Media

Warner Bros. now adding restrictions to your Netflix DVD queue

28 days later

28 days laterGiant media company Warner Brothers might be taking further steps to ensure that its updated distribution strategy for newly released DVD movies has the maximum effect — regardless of how petty the company may seem as a result.

Earlier this month, Warner Brothers decided to delay all new DVD movie releases from becoming available through video rental services, like Blockbuster and Netflix. This means the rental services must wait 56 days after a new Warner Brothers DVD hits retail store shelves before it’s able to begin renting it out to customers. Of  course, the video rental companies do have the option of buying the new DVD releases at full retail price, but this would raise over all operating costs for the rental service and ultimately dip into its profits.

As if that wasn’t enough, Warner Brothers is now imposing additional stipulations for its DVD movie new releases. Starting Feb. 1, the company has decided to restrict Netflix users from adding any new DVD releases to their queue until 28 days after the DVD goes on sale in retail stores, according to an LA Times report.

While Netflix is unable to offer new DVD movies for rent during the 56-day delay window, the company currently allows subscribers to add the titles to their rental queue. This is particularly useful for Netflix subscribers because the new DVDs automatically ship out once the 56-day delay period ends.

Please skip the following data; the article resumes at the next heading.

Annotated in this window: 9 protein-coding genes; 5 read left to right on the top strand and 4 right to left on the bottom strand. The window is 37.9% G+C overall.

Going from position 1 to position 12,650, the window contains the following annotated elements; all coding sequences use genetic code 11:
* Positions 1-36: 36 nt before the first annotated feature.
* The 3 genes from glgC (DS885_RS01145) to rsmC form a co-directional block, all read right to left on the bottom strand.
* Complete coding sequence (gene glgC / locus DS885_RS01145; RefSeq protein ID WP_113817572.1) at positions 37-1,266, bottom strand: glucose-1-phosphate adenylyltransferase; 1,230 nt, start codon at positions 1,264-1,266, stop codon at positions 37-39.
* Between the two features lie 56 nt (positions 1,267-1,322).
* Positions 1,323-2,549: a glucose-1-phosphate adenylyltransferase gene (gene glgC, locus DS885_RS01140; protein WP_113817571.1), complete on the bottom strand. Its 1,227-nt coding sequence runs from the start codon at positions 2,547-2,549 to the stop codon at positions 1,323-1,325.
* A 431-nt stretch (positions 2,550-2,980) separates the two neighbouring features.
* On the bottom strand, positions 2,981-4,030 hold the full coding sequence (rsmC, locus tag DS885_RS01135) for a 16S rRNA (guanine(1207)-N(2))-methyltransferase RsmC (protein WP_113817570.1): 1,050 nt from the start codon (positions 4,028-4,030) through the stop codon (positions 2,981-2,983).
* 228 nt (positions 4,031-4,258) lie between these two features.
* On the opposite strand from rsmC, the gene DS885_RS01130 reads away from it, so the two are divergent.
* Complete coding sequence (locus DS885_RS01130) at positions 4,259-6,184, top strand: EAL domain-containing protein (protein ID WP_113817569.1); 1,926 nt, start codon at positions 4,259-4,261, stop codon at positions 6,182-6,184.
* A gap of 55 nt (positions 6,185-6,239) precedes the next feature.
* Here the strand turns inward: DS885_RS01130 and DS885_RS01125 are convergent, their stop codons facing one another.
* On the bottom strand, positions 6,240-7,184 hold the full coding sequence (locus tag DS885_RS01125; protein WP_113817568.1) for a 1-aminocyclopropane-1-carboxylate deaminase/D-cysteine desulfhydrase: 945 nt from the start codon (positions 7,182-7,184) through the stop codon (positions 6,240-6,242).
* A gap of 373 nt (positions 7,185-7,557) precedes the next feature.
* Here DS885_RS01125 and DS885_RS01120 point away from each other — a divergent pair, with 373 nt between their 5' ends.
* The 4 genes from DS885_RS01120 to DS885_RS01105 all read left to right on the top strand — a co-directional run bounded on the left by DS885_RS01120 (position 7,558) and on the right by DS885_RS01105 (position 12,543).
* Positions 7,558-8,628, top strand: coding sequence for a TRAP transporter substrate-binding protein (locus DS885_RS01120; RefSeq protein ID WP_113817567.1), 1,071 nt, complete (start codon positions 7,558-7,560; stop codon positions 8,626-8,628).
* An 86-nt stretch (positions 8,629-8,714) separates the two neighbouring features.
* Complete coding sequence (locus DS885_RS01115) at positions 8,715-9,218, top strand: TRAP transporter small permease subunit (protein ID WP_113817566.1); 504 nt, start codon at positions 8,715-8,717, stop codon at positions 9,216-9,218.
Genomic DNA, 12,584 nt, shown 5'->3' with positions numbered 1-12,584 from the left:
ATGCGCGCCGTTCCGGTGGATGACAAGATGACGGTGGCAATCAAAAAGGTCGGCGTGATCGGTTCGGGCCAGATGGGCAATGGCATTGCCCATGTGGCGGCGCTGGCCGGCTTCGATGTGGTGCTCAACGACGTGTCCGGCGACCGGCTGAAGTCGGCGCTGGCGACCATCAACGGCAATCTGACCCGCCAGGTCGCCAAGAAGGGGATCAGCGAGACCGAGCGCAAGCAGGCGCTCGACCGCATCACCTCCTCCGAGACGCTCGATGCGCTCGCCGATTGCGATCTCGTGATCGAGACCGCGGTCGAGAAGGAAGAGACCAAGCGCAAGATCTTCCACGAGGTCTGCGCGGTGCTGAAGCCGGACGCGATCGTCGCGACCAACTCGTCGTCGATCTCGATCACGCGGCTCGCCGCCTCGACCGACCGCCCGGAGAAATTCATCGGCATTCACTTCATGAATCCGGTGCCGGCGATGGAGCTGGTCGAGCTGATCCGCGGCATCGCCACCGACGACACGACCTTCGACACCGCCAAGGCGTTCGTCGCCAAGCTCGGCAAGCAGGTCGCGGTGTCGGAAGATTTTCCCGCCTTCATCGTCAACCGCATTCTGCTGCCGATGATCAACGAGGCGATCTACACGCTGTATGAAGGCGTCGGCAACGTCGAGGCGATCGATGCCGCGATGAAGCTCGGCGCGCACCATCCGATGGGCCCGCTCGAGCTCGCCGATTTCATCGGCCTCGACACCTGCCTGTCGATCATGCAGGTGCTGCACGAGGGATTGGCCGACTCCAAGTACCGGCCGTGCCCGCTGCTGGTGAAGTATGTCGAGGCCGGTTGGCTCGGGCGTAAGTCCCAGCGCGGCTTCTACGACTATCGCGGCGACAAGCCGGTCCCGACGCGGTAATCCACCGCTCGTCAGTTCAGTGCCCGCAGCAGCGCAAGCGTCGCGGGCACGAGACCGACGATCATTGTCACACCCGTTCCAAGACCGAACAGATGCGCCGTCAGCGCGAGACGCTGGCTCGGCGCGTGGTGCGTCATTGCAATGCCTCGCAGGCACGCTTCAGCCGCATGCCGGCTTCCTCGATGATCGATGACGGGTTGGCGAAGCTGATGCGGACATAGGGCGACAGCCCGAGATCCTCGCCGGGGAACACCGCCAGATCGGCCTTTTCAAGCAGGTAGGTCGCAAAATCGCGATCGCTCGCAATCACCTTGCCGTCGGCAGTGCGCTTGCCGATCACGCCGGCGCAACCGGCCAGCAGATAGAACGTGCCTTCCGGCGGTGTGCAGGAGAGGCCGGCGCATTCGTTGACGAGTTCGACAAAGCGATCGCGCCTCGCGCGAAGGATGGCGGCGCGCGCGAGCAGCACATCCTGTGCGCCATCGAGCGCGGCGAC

We reached out to Warner Brothers to find out more information about the new queue restrictions, but the company decline to comment. Netflix responded to our inquiries by stating that the DVD queue functionality hasn’t changed, but didn’t mention what would happen next month.

The delays and queue restrictions are part of an overall effort by Warner Brothers to boost its ailing DVD sales. The company thinks that by lengthening the time it takes for a movie to reach other platforms, it will increase demand for the DVD, and in turn make more money. Once a move reaches rental services and streaming video platforms, Warner Brothers stands to make far less revenue.

Not allowing Netflix users to conveniently wait out the delayed availability of new DVDs fits within Warner Brothers new strategy. The company clearly wants consumers to feel the inconvenience and discomfort of not being able to watch these newly released movies immediately because it makes the option of buying the DVD much more attractive.

However, I don’t think making Netflix subscribers wait a month before being allowed to add new movies to their queue will do much to improve sales of Warner Brothers’ DVDs. It’s far more likely that people will just forget about the movies, rather than drastically change their behavior and spend more money.